Happy New Year! -- We may have descended into the deep freeze, but there are already some gardening events on the 2011 calendar, and your plants may need some winter care, so let no grass grow under your feet:
Winter protection -- Mulch the garden for winter if you have not already (see tips in the Bit of Earth column starting on Page 1C), and check protected plants periodically for signs of mice and voles curling up in the mulch, Ward Upham of K-State says. The critters also may take tender bark as winter food and sometimes will girdle and kill a woody plant, he says. "Rabbits and mice also will climb on top of snow-covered mulch to gnaw on branches."
So it's a good idea to protect young and/or fruiting trees and shrubs with a trunk-enclosing cylinder of plastic wrap, poultry wire or hardware cloth, Upham says. The cylinder should extend several inches into the ground and, if possible, about 18 inches above ground without touching the trunk.
"You can check for mice by baiting a mouse trap with peanut butter and placing it far enough inside a plastic pipe that pets can't reach it. Put the pipe near vulnerable plants and reset it about once a week," Upham says.
Never miss a local story.
Broad- and narrow-leaf evergreens may need the added protection of a burlap wrap, he says. Strong winter winds and/or burn from salt can burn rhododendrons and blue spruces, for example.
"Any evergreen also can be at risk to winterburn if it didn't get enough moisture during the growing season or it doesn't get supplemental moisture during a dry winter," Upham says. "Because evergreens don't lose leaves, they also don't stop losing water from those leaves and sometimes need watering when temperatures are above freezing."
Floral design workshops -- The Wichita Garden Show Educational Foundation and the Wichita Garden Show Amateur Flower Show Committee will sponsor three design workshops that will be applicable to entries in the Amateur Flower Show and the Suburban Small Standard Flower Show. The shows will be part of the Wichita Garden Show, which will be March 2 to March 6.
People who are interested in the workshops will be required to enroll in all three. If workshop participants enter and display in the Wichita Garden Show Amateur Flower Show Design Division, $25 of the workshop fee will be refunded. The cost of all three workshops is $75.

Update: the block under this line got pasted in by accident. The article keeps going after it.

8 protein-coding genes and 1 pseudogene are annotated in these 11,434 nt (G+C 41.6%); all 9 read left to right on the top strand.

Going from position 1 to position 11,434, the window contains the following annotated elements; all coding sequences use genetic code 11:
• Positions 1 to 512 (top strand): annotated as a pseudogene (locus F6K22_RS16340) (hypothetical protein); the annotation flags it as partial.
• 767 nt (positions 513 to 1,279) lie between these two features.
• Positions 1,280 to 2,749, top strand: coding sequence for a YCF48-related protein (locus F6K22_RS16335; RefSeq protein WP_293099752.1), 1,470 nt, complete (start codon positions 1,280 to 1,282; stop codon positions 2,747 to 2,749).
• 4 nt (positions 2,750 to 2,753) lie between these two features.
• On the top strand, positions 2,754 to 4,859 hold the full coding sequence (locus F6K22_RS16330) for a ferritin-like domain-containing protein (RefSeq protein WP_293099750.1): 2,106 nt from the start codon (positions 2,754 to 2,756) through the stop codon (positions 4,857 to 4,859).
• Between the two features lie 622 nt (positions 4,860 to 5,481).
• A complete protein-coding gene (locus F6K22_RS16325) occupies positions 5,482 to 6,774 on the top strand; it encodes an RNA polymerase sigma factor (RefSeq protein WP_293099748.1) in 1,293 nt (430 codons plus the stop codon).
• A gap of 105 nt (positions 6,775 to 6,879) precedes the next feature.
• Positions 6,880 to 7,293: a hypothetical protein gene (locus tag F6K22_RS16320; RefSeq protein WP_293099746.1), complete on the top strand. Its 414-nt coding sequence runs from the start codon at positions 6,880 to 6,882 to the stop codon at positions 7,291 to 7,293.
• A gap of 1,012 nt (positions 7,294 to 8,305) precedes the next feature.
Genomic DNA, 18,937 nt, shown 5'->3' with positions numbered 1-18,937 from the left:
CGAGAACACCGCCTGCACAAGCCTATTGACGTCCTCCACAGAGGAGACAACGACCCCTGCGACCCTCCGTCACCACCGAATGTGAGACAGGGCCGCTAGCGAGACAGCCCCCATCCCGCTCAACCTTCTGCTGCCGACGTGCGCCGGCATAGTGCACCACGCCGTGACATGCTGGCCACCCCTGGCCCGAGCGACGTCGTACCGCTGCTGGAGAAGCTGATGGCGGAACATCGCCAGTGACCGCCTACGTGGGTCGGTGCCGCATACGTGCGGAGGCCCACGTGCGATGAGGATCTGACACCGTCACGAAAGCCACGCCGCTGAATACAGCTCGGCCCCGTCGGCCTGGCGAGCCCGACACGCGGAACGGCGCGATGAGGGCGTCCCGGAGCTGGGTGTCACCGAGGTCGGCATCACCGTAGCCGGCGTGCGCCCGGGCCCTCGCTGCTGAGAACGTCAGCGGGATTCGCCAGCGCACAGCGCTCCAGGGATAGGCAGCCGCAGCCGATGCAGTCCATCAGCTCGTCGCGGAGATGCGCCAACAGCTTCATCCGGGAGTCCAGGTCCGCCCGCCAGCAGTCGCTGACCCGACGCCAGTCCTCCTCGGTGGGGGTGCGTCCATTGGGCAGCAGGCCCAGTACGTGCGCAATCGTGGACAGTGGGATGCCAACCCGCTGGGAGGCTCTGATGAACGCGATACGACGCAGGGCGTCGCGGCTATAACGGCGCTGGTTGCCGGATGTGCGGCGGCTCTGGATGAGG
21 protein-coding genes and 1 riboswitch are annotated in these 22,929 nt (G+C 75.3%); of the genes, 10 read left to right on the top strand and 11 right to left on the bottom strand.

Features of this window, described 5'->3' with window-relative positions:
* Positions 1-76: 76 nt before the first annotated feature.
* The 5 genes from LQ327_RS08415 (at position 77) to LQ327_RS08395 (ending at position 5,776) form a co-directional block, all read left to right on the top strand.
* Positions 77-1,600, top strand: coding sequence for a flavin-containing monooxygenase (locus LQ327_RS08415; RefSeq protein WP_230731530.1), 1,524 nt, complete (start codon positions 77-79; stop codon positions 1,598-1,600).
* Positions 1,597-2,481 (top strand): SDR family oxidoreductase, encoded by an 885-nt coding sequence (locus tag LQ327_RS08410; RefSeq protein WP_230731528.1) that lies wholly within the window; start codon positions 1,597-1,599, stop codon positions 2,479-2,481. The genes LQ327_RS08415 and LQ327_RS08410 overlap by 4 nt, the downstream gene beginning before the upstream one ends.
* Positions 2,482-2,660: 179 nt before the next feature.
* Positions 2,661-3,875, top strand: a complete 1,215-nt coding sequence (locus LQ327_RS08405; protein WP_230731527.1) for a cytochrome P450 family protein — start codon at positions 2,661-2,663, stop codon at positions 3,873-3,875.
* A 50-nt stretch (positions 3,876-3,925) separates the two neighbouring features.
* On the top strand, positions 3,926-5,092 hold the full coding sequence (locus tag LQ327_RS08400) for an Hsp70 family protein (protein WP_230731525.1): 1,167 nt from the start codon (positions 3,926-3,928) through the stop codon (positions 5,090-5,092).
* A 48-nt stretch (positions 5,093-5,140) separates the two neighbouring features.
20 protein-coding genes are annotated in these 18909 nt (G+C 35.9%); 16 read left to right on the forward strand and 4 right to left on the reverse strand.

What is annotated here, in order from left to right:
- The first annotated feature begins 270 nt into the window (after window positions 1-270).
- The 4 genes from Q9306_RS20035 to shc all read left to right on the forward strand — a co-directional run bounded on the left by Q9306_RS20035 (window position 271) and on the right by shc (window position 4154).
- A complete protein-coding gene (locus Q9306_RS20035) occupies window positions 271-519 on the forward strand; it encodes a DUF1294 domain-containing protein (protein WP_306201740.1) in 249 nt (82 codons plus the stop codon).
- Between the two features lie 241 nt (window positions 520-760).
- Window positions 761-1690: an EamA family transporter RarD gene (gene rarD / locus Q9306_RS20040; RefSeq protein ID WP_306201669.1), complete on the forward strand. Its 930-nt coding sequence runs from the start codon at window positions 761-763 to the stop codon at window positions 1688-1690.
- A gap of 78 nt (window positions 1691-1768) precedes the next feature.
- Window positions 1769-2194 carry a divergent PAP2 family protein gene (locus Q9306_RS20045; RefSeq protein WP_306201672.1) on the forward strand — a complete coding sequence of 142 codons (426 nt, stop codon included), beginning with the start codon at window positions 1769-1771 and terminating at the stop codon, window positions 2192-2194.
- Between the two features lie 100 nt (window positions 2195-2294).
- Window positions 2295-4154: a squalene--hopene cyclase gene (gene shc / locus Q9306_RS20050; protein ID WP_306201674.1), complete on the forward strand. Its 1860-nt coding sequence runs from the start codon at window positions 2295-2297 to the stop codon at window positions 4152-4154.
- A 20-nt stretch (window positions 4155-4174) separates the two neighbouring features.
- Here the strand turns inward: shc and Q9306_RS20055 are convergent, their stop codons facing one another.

The first session, Jan. 12, will be on Back to the Basics of Design, demonstrations on mechanics, basic design, abstract arrangements and designs in frames. The second session, Jan. 24, will teach how to make a fabulous arrangement for less than $25 worth of flowers. Participants will take home a flower arrangement they created. The final session will be Feb. 9, on minimalistic designs — how to use fewer flowers to creative greater beauty. Participants will take home a flower arrangement they created.
Sessions will be at 7 p.m. in new Wichita Garden Show office at 1024 N. West St., Suite 2. Reserve a spot by Jan. 6 by calling the office at 316-946-0883 or e-mail email@example.com.
Spring Gardening Workshop -- Let not the name of this workshop throw you; it's about spring gardening, but it's scheduled for the perfect time: late January. It's sponsored by the Sedgwick County Extension and master gardeners and will be a full day of instruction, rather than the handful of evening seminars this group has had in the past. The one-day workshop will be from 8:30 a.m. to 3 p.m. Jan. 29 at the Extension Education Center, 21st and Ridge Road. Two seminars will be running at the same time, for a total of 10 seminars. The cost is $5.
The workshop schedule: 9 a.m., seed starting or container gardening; 10 a.m., composting or water-wise (xeriscape) gardening; 11 a.m., growing perennials or landscaping for energy efficiency; noon, lunch on your own; 1 p.m., shade gardening or gardening for butterflies; and 2 p.m., grow your own salad garden or herb gardening. To register, call Angie Norris at 316-660-0138.
Bird talk -- Nick Clausen of Backyard Nature Center will be at Botanica on Wednesday to talk about and showcase products that will help increase the activity at bird feeders and maximize the enjoyment of caring for wild birds during the winter. The lunchtime lecture, from 12:15 to 1 p.m., is included in Botanica admission or membership. Truffles will have lunch for sale for $7 from 11 a.m. to 1 p.m.
Beginning drawing classes -- Botanica will offer an introductory drawing class in eight sessions from 1:30 to 3:30 p.m. Saturdays from Jan. 8 to Feb. 26. A supply list will be sent upon registration. Call Karla at 316-264-0448 to register or register online at botanica.org.